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Tinea Capitis – Ringworm of the scalp

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What is it?

Despite its name, the ringworm of the scalp is not caused by a worm infection, rather, it is a fungal infection that typically causes a ring-shaped rash to form on the scalp.

Ringworm of the scalp is also known as tinea capitis. It is a highly contagious infection that typically spreads among children over the age of 6 months and presents a serious problem in pre-primary and primary schools. Through rare, the infection does also affect adults. It also affects boys more than girls.

What causes it?

Tinea capatis is caused by dermatophytes, a group of fungi that infect the keratin tissue in animals and humans. Keratin is a protein found in hair, nails, and skin. The tinea capatis infection affects the superficial skin of the hair and scalp. It can be painless or painful and itchy.

The infection is transmitted among children through contact and via the sharing of a towel, clothing, bedding, soap, comb and hairdressing equipment, and head gear.

It’s symptoms

Some individuals are symptomatic while others are asymptomatic.

The clinical manifestations of tinea capatis range from inexplicit, self-recovering scaling lesions to widespread Cicatricial alopecia, an inflammatory hair loss disorder. Itchy patches on the scalp may also manifest. Parts of the hair on the scalp may break off leaving bald patches.  

Tinea capatis is sometimes confused with other skin infection such as psoriasis, a non-contagious autoimmune skin infection.

The asymptomatic carriers remain untreated and may unwittingly infect others.

Traditional remedies

Since ringworm is caused by fungi, a remedy should prevent the growth of fungi (i.e., it should be antifungal). The following outlines some traditional remedies for this infection:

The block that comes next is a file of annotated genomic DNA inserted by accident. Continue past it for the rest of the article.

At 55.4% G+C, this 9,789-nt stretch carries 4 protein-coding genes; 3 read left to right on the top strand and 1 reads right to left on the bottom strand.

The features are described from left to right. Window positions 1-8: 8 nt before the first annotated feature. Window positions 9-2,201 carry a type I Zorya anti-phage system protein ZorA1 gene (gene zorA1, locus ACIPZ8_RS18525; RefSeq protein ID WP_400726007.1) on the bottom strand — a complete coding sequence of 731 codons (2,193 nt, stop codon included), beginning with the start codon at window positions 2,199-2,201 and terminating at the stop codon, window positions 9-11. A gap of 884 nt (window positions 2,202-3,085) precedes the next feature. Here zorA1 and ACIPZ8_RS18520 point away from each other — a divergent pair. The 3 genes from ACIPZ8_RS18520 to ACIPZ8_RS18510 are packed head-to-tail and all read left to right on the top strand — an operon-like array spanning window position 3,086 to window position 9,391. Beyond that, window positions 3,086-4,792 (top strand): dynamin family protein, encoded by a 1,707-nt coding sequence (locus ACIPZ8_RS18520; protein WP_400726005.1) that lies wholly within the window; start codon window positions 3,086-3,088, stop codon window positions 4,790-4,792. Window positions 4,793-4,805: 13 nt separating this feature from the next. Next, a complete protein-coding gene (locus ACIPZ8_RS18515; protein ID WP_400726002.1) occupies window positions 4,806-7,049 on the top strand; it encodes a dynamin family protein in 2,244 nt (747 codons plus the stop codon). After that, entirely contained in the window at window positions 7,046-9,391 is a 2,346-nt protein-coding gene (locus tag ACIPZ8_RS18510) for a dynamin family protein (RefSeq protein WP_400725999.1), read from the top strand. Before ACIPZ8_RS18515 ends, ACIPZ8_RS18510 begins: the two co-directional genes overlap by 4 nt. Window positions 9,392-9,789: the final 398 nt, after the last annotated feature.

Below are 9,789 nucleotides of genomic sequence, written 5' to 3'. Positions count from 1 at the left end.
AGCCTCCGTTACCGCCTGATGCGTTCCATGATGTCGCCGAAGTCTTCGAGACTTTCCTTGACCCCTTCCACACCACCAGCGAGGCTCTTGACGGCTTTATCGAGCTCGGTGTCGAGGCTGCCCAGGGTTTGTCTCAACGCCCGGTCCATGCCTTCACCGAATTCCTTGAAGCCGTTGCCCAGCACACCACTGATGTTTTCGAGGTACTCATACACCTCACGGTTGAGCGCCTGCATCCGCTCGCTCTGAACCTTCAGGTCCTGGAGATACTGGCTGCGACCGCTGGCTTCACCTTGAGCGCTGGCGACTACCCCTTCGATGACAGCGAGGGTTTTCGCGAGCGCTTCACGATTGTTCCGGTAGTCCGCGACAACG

• Garlic has been shown to have antifungal properties. To treat ringworms – crush the garlic, add a bit of coconut oil, and applying it on the affected area. 
  • Apple cider vinegar is scientifically proven to have antifungal properties. To treat ringworms – dip cotton on the vinegar and apply on the affected area. 
  • Tea tree oil is also known for having antifungal properties. To treat ringworms – dip a cotton on the oil and apply on the affected area.  
  • The bulb of uvimba (Hypoxis hemerocallidea) along with the bulb of ikhambi lezingane (Ledebouria revoluta) are used to treat ringworms. The two plants contain antifungal activities, and the mixture has been used to treat ringworms.
  • Macerated leaves and leaf paste of the intshungu (Momordica balsamina) plant are used to treat ringworms.
  • The icena (Aloe maculata) leaf pulp and yellow juice are used to treat ringworms. The plant contains antifungal activities and has been used to treat ringworms.
  • People in Sokoto, Nigeria, use the bark extracts from the apple of Solom (Calotropis procera) to treat the ringworm of the scalp. The apple of Sodom is native to both Africa and Asia. It has antifungal properties that make it ideal for treating ringworms.

My brother had ringworm of the scalp as a child and my mother used a brake fluid to treat the infection. This form of treatment is very popular, but it is not medically recommended. Brake fluid is highly corrosive, it can cause burns on the skin. Instead of the brake fluid try the traditional remedies, they are safer and cheaper.

Learn about remedies used to ringworms, by accessing uvimba (Hypoxis hemerocallidea) 

Safety precaution:

The use of traditional medicine in prescribed dosages will yield good results. Misuse and abuse may lead to complications. To learn about correct dosage, consult a traditional healer or a herbalist. You can also visit or email: to learn more about traditional medicine.  

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